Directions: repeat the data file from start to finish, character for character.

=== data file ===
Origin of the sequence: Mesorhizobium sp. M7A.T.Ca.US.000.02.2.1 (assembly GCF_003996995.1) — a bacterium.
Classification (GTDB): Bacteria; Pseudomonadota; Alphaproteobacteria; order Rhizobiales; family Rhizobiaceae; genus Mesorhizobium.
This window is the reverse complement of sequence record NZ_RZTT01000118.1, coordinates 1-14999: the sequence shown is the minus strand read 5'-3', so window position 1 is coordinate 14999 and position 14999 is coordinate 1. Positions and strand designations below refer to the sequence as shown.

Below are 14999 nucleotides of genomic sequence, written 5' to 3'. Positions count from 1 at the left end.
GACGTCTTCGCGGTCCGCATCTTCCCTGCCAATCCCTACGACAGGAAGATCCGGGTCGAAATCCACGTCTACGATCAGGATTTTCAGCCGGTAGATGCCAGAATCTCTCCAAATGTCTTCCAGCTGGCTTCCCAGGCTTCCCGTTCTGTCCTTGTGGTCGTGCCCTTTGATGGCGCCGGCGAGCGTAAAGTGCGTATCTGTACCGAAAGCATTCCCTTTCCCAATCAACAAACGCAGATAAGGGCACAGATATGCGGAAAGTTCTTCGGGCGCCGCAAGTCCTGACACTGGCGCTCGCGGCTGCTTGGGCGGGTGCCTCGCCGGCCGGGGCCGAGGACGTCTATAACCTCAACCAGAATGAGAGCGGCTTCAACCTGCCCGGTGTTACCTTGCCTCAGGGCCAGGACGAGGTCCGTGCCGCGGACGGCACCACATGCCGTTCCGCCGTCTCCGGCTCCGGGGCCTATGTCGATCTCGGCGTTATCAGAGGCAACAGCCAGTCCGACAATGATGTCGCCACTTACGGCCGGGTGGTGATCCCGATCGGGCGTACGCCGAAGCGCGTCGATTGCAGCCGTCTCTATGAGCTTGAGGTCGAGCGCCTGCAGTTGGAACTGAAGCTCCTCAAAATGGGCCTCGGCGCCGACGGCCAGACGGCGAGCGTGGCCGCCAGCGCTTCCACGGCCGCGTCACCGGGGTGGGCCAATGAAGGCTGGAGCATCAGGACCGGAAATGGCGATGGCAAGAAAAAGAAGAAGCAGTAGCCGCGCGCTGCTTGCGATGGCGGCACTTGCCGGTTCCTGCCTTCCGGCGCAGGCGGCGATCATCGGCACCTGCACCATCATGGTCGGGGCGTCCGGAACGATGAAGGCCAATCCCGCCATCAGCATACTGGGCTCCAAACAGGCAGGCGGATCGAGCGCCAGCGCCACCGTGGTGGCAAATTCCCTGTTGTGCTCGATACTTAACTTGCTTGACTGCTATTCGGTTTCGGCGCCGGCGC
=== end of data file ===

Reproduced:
Origin of the sequence: Mesorhizobium sp. M7A.T.Ca.US.000.02.2.1 (assembly GCF_003996995.1) — a bacterium.
Classification (GTDB): Bacteria; Pseudomonadota; Alphaproteobacteria; order Rhizobiales; family Rhizobiaceae; genus Mesorhizobium.
This window is the reverse complement of sequence record NZ_RZTT01000118.1, coordinates 1-14999: the sequence shown is the minus strand read 5'-3', so window position 1 is coordinate 14999 and position 14999 is coordinate 1. Positions and strand designations below refer to the sequence as shown.

Below are 14999 nucleotides of genomic sequence, written 5' to 3'. Positions count from 1 at the left end.
GACGTCTTCGCGGTCCGCATCTTCCCTGCCAATCCCTACGACAGGAAGATCCGGGTCGAAATCCACGTCTACGATCAGGATTTTCAGCCGGTAGATGCCAGAATCTCTCCAAATGTCTTCCAGCTGGCTTCCCAGGCTTCCCGTTCTGTCCTTGTGGTCGTGCCCTTTGATGGCGCCGGCGAGCGTAAAGTGCGTATCTGTACCGAAAGCATTCCCTTTCCCAATCAACAAACGCAGATAAGGGCACAGATATGCGGAAAGTTCTTCGGGCGCCGCAAGTCCTGACACTGGCGCTCGCGGCTGCTTGGGCGGGTGCCTCGCCGGCCGGGGCCGAGGACGTCTATAACCTCAACCAGAATGAGAGCGGCTTCAACCTGCCCGGTGTTACCTTGCCTCAGGGCCAGGACGAGGTCCGTGCCGCGGACGGCACCACATGCCGTTCCGCCGTCTCCGGCTCCGGGGCCTATGTCGATCTCGGCGTTATCAGAGGCAACAGCCAGTCCGACAATGATGTCGCCACTTACGGCCGGGTGGTGATCCCGATCGGGCGTACGCCGAAGCGCGTCGATTGCAGCCGTCTCTATGAGCTTGAGGTCGAGCGCCTGCAGTTGGAACTGAAGCTCCTCAAAATGGGCCTCGGCGCCGACGGCCAGACGGCGAGCGTGGCCGCCAGCGCTTCCACGGCCGCGTCACCGGGGTGGGCCAATGAAGGCTGGAGCATCAGGACCGGAAATGGCGATGGCAAGAAAAAGAAGAAGCAGTAGCCGCGCGCTGCTTGCGATGGCGGCACTTGCCGGTTCCTGCCTTCCGGCGCAGGCGGCGATCATCGGCACCTGCACCATCATGGTCGGGGCGTCCGGAACGATGAAGGCCAATCCCGCCATCAGCATACTGGGCTCCAAACAGGCAGGCGGATCGAGCGCCAGCGCCACCGTGGTGGCAAATTCCCTGTTGTGCTCGATACTTAACTTGCTTGACTGCTATTCGGTTTCGGCGCCGGCGC